Amy Adams Fan - online since 2008 - is your online guide to the talented and beautiful actress know for movies such as Enchanted, The Fighter, Junebug, and most recently American Hustle. Here you can find information about the five-time Oscar-nominee and all of her films, an extensive photo gallery housing over 80,000 pictures, a streaming video archive and much, much more.
Amy Adams, a three-time best supporting actress Oscar nominee who is now in serious contention for her fourth nom in the category for Paul Thomas Anderson’s The Master or Walter Salles’s On the Road or Clint Eastwood’s Trouble with the Curve, will receive the Hollywood Supporting Actress Award, LA Times said.
The Hollywood Film Awards, which are associated with the Hollywood Film Festival and determined by HFF founder and executive director Carlos de Abreu and his advisory team, recognize individuals for both career achievement and work released within the calendar year.
Previous recipients of the Hollywood Supporting Actress Award include Alison Lohman (2003), Susan Sarandon (2005), Sandra Bullock (2006), Jennifer Connelly (2007), Marisa Tomei (2008), Julianne Moore (2009), Helena Bonham Carter (2010), and Carey Mulligan (2011).
NEW YORK — At times, Amy Adams feels as if she’s two very distinct people.
There’s the foxy Oscar nominee who shimmies down red carpets in stunning Giambattista Valli and Lanvin gowns. And then there’s the mom of Aviana, 2, who arrives for an interview in jeans and Converse sneakers, her auburn hair pulled back in a messy knot.
“I love that balance,” Adams says. “I had a talk-show blitz yesterday. I had three hours down, so I raced home, changed out of my nice clothes and we walked to Central Park and did the merry-go-round because I promised her we’d do it before we went back. And she remembers. And then we walked back.”
Adams, 38, took a year off to have her baby. Now she’s back, in three decidedly dissimilar films. In Paul Thomas Anderson’s The Master, she’s the scarily pitiless wife of a captivating, blustering quack-religious leader (Philip Seymour Hoffman). In Trouble with the Curve, she’s Clint Eastwood’s estranged daughter. In December’s On the Road, she’s Viggo Mortensen’s kooky, unstable common-law poet wife, playing a character based on Joan Vollmer. And next summer, she enters the superhero canon in Man of Steel as Lois Lane opposite Henry Cavill’s Clark Kent.
Trouble With The Curve’s old-fashioned qualities and romanticism veer into hokiness, but , but the film gets a major charge from Amy Adams, who plays Gus’ daughter Mickey. In a spirited, nuanced performance, Adams subtly undermines the film’s tacit approval of its protagonist’s ways. A dedicated lawyer on track for partnership at her Atlanta firm, Mickey’s learned to hide in her work and to keep people at an emotional distance from her dad, who shipped her away to live with family when she was six and her mother passed away.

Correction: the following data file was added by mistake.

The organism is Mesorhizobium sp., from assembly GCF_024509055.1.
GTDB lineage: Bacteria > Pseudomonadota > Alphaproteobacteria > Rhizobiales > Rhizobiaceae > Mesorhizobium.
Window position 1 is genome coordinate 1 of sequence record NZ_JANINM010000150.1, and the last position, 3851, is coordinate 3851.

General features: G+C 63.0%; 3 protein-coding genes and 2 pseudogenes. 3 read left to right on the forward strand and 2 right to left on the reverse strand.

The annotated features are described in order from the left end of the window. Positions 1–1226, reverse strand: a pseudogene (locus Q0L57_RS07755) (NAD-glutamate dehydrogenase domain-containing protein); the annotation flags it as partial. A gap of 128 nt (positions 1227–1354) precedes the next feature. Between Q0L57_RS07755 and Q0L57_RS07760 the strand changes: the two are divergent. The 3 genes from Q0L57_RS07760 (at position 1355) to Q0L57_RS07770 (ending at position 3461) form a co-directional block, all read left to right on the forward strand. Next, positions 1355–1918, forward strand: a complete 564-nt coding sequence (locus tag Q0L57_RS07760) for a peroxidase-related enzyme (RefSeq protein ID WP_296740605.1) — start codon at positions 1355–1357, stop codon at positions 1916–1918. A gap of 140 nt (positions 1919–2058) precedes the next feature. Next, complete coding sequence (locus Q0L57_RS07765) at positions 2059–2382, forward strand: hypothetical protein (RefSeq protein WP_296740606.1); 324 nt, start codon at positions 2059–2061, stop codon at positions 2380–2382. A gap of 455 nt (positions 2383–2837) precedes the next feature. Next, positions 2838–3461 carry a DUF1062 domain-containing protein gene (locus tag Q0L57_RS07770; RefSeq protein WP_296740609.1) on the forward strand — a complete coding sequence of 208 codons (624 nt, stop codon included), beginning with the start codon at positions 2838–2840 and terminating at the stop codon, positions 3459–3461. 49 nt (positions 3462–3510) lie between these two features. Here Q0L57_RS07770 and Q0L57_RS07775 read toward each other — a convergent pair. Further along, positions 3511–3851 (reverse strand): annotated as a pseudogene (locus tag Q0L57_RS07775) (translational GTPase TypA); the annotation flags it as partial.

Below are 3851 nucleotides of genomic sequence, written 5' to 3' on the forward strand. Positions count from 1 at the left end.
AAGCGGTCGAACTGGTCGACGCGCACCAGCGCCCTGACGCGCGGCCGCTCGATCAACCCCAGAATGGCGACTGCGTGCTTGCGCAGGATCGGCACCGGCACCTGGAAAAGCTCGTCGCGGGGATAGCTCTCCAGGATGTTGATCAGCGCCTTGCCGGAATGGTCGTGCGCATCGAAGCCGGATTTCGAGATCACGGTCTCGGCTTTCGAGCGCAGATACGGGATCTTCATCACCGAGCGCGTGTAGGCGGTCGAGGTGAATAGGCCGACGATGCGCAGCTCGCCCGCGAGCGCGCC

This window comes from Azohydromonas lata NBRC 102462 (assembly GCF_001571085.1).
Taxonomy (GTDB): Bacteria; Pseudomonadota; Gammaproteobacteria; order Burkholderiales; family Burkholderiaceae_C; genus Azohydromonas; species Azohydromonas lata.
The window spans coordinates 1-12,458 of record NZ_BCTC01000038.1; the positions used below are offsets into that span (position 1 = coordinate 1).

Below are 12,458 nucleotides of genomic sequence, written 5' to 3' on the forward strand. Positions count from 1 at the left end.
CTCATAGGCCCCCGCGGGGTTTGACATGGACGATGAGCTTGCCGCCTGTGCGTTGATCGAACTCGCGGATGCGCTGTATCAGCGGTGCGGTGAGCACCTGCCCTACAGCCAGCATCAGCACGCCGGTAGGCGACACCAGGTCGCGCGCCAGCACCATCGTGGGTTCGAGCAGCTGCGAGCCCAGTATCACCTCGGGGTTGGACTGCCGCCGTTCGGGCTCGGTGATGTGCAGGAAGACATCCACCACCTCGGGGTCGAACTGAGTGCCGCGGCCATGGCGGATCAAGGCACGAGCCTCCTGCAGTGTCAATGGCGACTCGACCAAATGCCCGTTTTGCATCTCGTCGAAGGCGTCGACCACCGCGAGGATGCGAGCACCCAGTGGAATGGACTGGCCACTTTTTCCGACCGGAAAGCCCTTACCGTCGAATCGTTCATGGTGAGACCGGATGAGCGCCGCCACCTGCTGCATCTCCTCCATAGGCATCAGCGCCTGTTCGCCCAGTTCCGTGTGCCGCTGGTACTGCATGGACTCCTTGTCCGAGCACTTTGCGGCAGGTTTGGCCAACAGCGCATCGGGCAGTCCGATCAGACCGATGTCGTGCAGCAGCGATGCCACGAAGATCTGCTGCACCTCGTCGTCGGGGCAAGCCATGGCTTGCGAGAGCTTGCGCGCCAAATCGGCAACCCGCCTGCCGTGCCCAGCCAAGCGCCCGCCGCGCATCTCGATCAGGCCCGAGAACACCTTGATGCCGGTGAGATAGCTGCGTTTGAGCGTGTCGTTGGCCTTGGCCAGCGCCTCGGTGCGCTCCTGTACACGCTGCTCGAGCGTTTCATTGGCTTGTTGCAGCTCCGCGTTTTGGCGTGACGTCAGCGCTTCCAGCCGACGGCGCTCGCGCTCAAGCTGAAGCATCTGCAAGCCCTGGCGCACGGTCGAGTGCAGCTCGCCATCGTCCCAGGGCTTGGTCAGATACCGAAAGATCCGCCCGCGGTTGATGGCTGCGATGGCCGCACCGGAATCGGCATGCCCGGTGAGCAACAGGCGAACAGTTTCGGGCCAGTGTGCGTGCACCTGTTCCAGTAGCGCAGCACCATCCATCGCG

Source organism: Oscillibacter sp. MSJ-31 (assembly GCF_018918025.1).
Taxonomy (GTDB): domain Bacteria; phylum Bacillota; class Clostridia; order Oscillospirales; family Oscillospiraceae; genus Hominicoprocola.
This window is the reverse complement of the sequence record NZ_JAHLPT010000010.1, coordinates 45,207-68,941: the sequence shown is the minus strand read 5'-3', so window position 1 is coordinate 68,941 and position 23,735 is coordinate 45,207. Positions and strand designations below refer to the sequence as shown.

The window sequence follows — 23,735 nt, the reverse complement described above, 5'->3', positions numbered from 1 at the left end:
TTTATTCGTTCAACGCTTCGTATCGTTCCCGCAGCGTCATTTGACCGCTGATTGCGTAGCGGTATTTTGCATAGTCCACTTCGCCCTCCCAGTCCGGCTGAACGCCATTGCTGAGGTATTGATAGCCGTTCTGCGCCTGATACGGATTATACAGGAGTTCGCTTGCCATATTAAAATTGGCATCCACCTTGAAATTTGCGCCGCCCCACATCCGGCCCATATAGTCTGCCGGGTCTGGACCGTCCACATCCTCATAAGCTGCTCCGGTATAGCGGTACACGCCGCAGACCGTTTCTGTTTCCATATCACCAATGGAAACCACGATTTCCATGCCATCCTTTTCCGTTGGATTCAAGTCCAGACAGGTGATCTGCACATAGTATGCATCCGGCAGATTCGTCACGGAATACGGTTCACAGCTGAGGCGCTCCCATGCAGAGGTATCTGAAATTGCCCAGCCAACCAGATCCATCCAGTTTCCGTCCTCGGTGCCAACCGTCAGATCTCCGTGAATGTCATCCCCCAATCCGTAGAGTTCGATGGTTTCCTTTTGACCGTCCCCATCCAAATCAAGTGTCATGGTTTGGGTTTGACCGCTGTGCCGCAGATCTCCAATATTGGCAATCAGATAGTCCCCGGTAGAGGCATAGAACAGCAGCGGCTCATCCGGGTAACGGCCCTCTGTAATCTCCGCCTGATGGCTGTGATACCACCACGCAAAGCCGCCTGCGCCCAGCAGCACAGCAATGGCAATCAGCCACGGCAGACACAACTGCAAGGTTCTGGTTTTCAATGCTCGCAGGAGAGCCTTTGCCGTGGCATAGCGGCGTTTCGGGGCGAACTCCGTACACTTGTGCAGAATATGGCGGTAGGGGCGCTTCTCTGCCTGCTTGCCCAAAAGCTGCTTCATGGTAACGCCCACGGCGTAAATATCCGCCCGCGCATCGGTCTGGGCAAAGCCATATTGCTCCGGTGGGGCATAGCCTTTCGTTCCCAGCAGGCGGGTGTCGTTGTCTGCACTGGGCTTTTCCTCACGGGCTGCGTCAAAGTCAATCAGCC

Adams doesn’t play Mickey as brittle or snippy, which has become lazy actor shorthand for the workaholic females in movies. She’s guarded but warm, and keeps reaching out to her father via calls and dinners, despite his apparent indifference and unintentionally harsh words. We know that Gus loves his daughter, he just has trouble expressing it. When Mickey isn’t around, he has no trouble praising her in the presence of others. But over the course of the film, Mickey’s refusal to give up on her relationship with her father, despite being repeatedly rebuffed by him, starts looking more like strength than her remaining parent’s growling dedication to doing things the right way.
The same qualities show up in Mickey’s tentative romance with new scout Johnny (Justin Timberlake, always welcome), a former pitcher scouted by Gus years ago who blew out his arm and now aims for an announcer job. He charms his way past her defenses, and she in turn acknowledges her tendency to keep people at a distance. Mickey demonstrates that being able to bend, to acknowledge your faults and work on them requires more courage than always standing your ground. Adams quietly steals the movie out from under her co-star, and she does it while steering clear of the stereotypical ruts that could have mired her performance in mediocrity. Adams and her unexpected approach to her scenes with Eastwood bring Trouble With The Curve to life and give it more animation than its formula would suggest.
When a film has already hit theaters, much less been on screens for a full two weeks, it’s usually out of the internet’s mind, but when it comes to Paul Thomas Anderson, nothing is usual. The Master took an abnormal path in its marketing, releasing little trailers up to release and for anyone that has seen the film (if you haven’t, you must have a vital excuse), knows most of the footage wasn’t even in the film.
Now, as a thank you, the filmmakers have released one final teaser that runs a lengthy four-and-half-minutes and includes a batch of unseen footage, including portions of completely new scenes and others that are from the film, but extended. (The Filmstage)
You could say Amy Adams is a Jill of all acting trades.
She earned her first Oscar nomination playing a talkative pregnant young adult in Junebug. Her second nod arrived with her portrayal of a sweet nun in Doubt and she picked up her third for her performance as a brawling bartender in The Fighter.
Next year, we can see Adams reinventing Lois Lane in Zack Snyder’s Superman reboot, Man of Steel, set for theatres in June 2013.
For more immediate examples of her range, check out The Master and Trouble With the Curve, both opening Sept. 21.
In The Master, she defines the manipulative wife of a 1950s cult leader (played by Philip Seymour Hoffman). Trouble With the Curve features her take on a modern woman coping with her laconic dad (played by Clint Eastwood).
Even Adams conceded that the roles are strikingly different.
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